Ian: "After at least 2 years of release, I've finally been able to get an interview together with my old Net colleague Kurt; author of my personal favourite custom level, Old Haunts. So Kurt, tell us about yourself; age, location, employment. We want all the details!"
Kurt: "I am 25, single but not available (what's the appropriate word for that these days?). I live in Pullman, Washington State, USA. I work as an ASP web developer for the local university's Marketing and IT organizations. I'm not wild about my job and I am currently looking to do something of a similar nature in Atlanta Georgia (where I have family)."
Ian: "How, when and why did you start to play TR?"
Kurt: "I started playing TR in 1996 or 1997 (whenever it first came out). I was living in a dorm at this same university and while visiting my neighbor, I saw Tomb Raider in his room. Being 18 and male I was instantly drawn in by the two very large orbs on the box. Being one that had only started playing computer games just months before, I asked to borrow it and started playing it. I was hooked immediately on the CG intro (I hadn't seen a CG movie before) and then I was hooked on the realistic animations given to Lara. This game was 3d! I had not seen anything like it before (Doom/Duke Nukem were fake 3d). I actually never finished the first TR until two years later after playing TR 2 and 3 though."
Ian: "Before the LE, had you ever designed a computer game?"
Kurt: "I had dabbled in making some custom levels for Quake 2, Quake 3, and some other games that had very simple level editors. I had never really completed one or made anything I thought was all that spectacular. In my classes I had written some C games like blackjack and minesweeper clones. I was pretty proficient at making textures and 3d models at the time though."
Ian: "You were one of the first custom level designers, so presumably you got the hang of the LE quicker than most? How long did it actually take you to build your level?"
Kurt: "It didn't take me long enough. I released it with known bugs and questionable gameplay points (the spikes in the water come to mind). I think it took me about two months from intial concept to final release though. I remember doing about 2/3 of it during one week that Christmas holiday after it was released. I found the editor to be quick to understand (when compared to Quake 3's), very well documented, and very annoying! It kept crashing on me and I questioned the functionality of the interface. I had at least three pages of grid paper full of level ideas mapped out in a 1 to 1 grid as I am not very good at visualizing possible level issues. I remember spending over a day trying to make a fire puzzle do something that I eventually decided was impossible to do (those triggers were quite othersome). What you don't see with the level I made, are the many test rooms that I used that were never attached to the main level. I forgot to remove them when I finally compiled the last level. I had two versions, one with them and one without, floating around the internet for a while."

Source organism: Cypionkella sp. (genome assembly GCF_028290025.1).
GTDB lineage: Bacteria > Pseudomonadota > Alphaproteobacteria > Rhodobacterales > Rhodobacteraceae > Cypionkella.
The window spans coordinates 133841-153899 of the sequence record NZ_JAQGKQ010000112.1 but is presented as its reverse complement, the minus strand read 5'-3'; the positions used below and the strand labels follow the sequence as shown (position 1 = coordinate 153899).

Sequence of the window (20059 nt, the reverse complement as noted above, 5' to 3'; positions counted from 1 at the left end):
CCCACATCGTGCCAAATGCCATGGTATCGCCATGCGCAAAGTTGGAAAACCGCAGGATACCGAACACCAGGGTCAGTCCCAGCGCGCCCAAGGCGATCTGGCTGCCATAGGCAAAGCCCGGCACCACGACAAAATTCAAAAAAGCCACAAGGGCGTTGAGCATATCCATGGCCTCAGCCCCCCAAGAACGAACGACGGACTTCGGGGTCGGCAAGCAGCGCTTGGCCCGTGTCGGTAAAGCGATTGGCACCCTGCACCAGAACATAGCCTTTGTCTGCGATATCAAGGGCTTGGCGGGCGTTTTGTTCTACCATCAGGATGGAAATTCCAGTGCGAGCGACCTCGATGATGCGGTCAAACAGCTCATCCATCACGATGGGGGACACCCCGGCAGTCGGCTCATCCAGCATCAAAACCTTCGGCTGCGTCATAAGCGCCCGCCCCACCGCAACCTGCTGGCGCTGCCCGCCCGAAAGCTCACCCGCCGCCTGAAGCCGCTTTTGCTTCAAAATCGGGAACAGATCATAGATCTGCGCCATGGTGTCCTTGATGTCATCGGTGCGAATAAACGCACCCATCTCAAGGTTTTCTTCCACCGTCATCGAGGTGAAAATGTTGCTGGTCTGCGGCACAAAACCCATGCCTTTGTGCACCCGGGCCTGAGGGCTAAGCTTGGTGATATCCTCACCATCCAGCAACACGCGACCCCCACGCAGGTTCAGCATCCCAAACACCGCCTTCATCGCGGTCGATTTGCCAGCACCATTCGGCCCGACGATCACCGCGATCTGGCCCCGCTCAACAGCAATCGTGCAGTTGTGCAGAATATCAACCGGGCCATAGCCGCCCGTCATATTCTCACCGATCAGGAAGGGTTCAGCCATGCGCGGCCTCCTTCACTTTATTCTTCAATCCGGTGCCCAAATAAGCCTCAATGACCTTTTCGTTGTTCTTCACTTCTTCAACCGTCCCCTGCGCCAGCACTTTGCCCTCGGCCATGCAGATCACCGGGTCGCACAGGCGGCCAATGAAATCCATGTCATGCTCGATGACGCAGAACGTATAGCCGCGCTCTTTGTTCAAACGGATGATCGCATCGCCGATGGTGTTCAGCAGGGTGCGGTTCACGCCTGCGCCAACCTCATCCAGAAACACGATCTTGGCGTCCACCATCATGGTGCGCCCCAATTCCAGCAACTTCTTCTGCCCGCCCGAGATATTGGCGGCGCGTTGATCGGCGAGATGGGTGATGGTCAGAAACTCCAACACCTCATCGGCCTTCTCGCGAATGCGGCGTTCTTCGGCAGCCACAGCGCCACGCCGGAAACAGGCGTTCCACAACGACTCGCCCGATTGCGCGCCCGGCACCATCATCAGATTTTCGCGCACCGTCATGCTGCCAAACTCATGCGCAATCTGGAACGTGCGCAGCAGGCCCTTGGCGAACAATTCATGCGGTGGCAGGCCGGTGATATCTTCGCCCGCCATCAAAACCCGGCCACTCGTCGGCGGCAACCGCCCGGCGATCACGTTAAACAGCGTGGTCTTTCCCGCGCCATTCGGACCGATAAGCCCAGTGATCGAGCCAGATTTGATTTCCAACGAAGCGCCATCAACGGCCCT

Ian: "Are you ok with TR (technically and in terms of gameplay)as it stands? If not, what would you like to see improved?"
Kurt: "I've always been fairly pessimistic against TR as I've grown to play more games of different genres (I'm a huge fan of first person shooters). It's not that I don't find TR's niche entertaining, it's that I have seen other games that work in the exact same play environment as TR do things SO much better. I hate the grid system of movement. I'm not wild about climbing and climbing and then climbing some more. I despise timed puzzles and trick jumps which make you reload if you fail. A well made game (or level) doesn't punish you with a reload if you fail. I say let death come from a beatable game challenge rather then a dexterity test (especially if you play with the keyboard!). However, I'm not totally anti TR. While I'm not all that excited about Angel of Darkness, it's because the gameplay looks far too similar. Climbing, hanging, and such will always be fun, but the mechanisms that perform these actions look too similar to something very old. Though this will probably date this interview, check out the videos for that new Prince of Persia game (sands of time). Now THAT's a 3rd person 3d adventure engine. I'll try out Angel of Darkness and let you know what I think (heck it comes out in 3 days or something)."
Ian: "What part of Old Haunts was the hardest to achieve?"
Kurt: "oh... now that's digging into the old memory banks... hmmmm I think the aspect I found to be the most difficult was providing a level that kept the player within the boundries. I played my level in just about every style I could think of. If there was a cliff or platform you weren't supposed to get to, I made sure to the best of my abilities that you couldn't. If you fell down a pit, I tried my hardest to make sure you died at the bottom instead of being stuck. In specifics though the hardest thing about my level is a tie between the earthquake chasm created when you were making a dash to freedom mid level, and some sort of triggering involving fire in the fake mansion. I kept finding myself able to jump over the earthquake chasm... thus ruining the feeling of hopelessness."